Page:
Kate Brauning Has Fallen into the Cold…But She’s Got Hot Cocoa
YA author extraordinaire and a damn fine editor, too.
In her debut novel, How We Fall, Kate drives us through the scenic routes of a small town, focusing her keen eye on its passions, its friendships and the secrets that could burn it to the ground. She sees the subtleties that the rest of us often miss; the gradations of emotional color that can be so elusive to writer and reader alike. And she gets on a gut level the swollen, hammering hearts of the young, because her own heart continues to beat with the same relentlessness.
And given Kate’s background, it’s no wonder.
Kate Brauning grew up in the 2nd poorest county in Missouri; the same region in which How We Fall is set. A homeschooled pastor’s daughter, and one of five kids, her young life was lived in the tempest of a big, crazy household.
For her, real life happened as much in the books she borrowed from the library as it did on the twenty acres where her family raised purebred Siberian Huskies and German Shepherds. She loved YA books, primarily. Those stories lived in tandem with movie nights at the Brauning house – the bonzai optimism of 1950s musicals and broken-mirror storytelling of Alfred Hitchcock.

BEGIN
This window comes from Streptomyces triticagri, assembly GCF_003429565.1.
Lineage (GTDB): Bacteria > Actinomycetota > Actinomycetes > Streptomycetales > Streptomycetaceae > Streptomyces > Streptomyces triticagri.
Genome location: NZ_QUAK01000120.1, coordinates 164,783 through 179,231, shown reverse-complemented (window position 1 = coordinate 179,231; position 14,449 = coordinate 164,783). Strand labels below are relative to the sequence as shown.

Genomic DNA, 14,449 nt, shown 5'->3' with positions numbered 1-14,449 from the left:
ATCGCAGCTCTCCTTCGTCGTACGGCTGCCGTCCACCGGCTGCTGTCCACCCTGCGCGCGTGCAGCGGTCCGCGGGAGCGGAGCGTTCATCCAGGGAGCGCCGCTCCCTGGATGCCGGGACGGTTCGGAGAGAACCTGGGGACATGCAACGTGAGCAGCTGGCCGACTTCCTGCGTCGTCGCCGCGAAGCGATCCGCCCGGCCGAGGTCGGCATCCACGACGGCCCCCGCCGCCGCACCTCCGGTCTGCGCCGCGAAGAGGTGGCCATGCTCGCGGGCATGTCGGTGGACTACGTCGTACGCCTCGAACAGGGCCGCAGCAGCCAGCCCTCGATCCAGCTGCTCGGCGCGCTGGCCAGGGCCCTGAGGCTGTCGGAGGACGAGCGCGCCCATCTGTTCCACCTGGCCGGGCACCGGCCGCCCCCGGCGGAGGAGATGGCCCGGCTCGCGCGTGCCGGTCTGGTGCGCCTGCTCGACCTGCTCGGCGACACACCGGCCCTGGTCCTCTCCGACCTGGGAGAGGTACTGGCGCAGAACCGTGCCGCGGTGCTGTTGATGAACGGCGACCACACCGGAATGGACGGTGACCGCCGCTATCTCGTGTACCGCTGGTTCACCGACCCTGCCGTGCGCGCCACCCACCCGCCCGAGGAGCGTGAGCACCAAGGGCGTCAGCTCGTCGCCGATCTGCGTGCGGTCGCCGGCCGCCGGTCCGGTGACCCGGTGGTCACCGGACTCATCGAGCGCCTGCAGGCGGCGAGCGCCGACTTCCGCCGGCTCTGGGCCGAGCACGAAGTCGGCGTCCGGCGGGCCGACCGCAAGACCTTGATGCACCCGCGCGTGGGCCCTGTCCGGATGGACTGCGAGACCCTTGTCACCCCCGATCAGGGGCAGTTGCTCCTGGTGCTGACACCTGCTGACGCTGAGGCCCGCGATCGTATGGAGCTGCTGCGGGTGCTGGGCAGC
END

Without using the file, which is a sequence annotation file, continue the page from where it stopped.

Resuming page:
Her mother believed that no good movies were made after 1960, so Kate and her siblings didn’t watch them.
Grown-up Kate Brauning could spend all day at a zoo or a good aquarium and come back the next. She loves making three-tiered cakes and has a serious weakness for pie.
She’s wanted to be a writer since she was twelve years-old, and that dream, or rather, destiny, has come to pass.
But instead of giving you a synopsis of How We Fall (which I will do, but way down there) and bragging to you about what Kirkus Reviews and School Library Journal has said about her work (which I’ll also do), I thought I’d present Cold readers with a chance to experience Kate in her own words, thinking on her feet.
I asked her to select three images that evoke the mood or storyline of How We Fall and then asked if she would write to those images. And if you don’t want to order her novel after taking a look at what she’s got to offer us here, then I’m afraid your heart is no longer young. You need to go carve your initials into a tree, write a love letter, make a cup of Kate’s hot cocoa (recipe below), and come back and try again, for Pete’s sake.